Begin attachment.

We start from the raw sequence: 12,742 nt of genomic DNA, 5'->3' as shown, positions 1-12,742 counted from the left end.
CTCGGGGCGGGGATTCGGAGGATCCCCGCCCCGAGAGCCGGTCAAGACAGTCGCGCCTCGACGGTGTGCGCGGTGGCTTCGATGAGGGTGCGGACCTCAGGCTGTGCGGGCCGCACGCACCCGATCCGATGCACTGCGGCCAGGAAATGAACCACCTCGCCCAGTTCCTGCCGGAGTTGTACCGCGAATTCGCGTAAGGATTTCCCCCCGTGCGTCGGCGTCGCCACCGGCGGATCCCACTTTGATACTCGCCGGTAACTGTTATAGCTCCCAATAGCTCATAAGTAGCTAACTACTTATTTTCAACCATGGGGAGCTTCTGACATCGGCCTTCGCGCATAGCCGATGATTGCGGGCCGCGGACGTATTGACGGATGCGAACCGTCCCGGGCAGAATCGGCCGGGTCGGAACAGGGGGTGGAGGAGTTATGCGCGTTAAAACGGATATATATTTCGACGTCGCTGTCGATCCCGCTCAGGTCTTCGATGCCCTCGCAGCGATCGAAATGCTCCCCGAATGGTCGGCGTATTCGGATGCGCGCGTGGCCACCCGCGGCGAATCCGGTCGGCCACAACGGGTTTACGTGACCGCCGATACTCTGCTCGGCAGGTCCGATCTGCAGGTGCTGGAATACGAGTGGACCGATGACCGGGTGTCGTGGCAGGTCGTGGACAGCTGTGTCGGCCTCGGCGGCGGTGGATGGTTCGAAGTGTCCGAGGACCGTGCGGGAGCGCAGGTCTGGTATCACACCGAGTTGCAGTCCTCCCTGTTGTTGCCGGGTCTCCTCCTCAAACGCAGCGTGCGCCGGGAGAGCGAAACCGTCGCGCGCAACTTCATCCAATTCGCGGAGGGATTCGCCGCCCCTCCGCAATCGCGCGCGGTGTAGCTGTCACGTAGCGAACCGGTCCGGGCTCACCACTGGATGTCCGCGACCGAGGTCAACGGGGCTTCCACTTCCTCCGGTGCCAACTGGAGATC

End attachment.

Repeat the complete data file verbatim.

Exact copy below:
We start from the raw sequence: 12,742 nt of genomic DNA, 5'->3' as shown, positions 1-12,742 counted from the left end.
CTCGGGGCGGGGATTCGGAGGATCCCCGCCCCGAGAGCCGGTCAAGACAGTCGCGCCTCGACGGTGTGCGCGGTGGCTTCGATGAGGGTGCGGACCTCAGGCTGTGCGGGCCGCACGCACCCGATCCGATGCACTGCGGCCAGGAAATGAACCACCTCGCCCAGTTCCTGCCGGAGTTGTACCGCGAATTCGCGTAAGGATTTCCCCCCGTGCGTCGGCGTCGCCACCGGCGGATCCCACTTTGATACTCGCCGGTAACTGTTATAGCTCCCAATAGCTCATAAGTAGCTAACTACTTATTTTCAACCATGGGGAGCTTCTGACATCGGCCTTCGCGCATAGCCGATGATTGCGGGCCGCGGACGTATTGACGGATGCGAACCGTCCCGGGCAGAATCGGCCGGGTCGGAACAGGGGGTGGAGGAGTTATGCGCGTTAAAACGGATATATATTTCGACGTCGCTGTCGATCCCGCTCAGGTCTTCGATGCCCTCGCAGCGATCGAAATGCTCCCCGAATGGTCGGCGTATTCGGATGCGCGCGTGGCCACCCGCGGCGAATCCGGTCGGCCACAACGGGTTTACGTGACCGCCGATACTCTGCTCGGCAGGTCCGATCTGCAGGTGCTGGAATACGAGTGGACCGATGACCGGGTGTCGTGGCAGGTCGTGGACAGCTGTGTCGGCCTCGGCGGCGGTGGATGGTTCGAAGTGTCCGAGGACCGTGCGGGAGCGCAGGTCTGGTATCACACCGAGTTGCAGTCCTCCCTGTTGTTGCCGGGTCTCCTCCTCAAACGCAGCGTGCGCCGGGAGAGCGAAACCGTCGCGCGCAACTTCATCCAATTCGCGGAGGGATTCGCCGCCCCTCCGCAATCGCGCGCGGTGTAGCTGTCACGTAGCGAACCGGTCCGGGCTCACCACTGGATGTCCGCGACCGAGGTCAACGGGGCTTCCACTTCCTCCGGTGCCAACTGGAGATC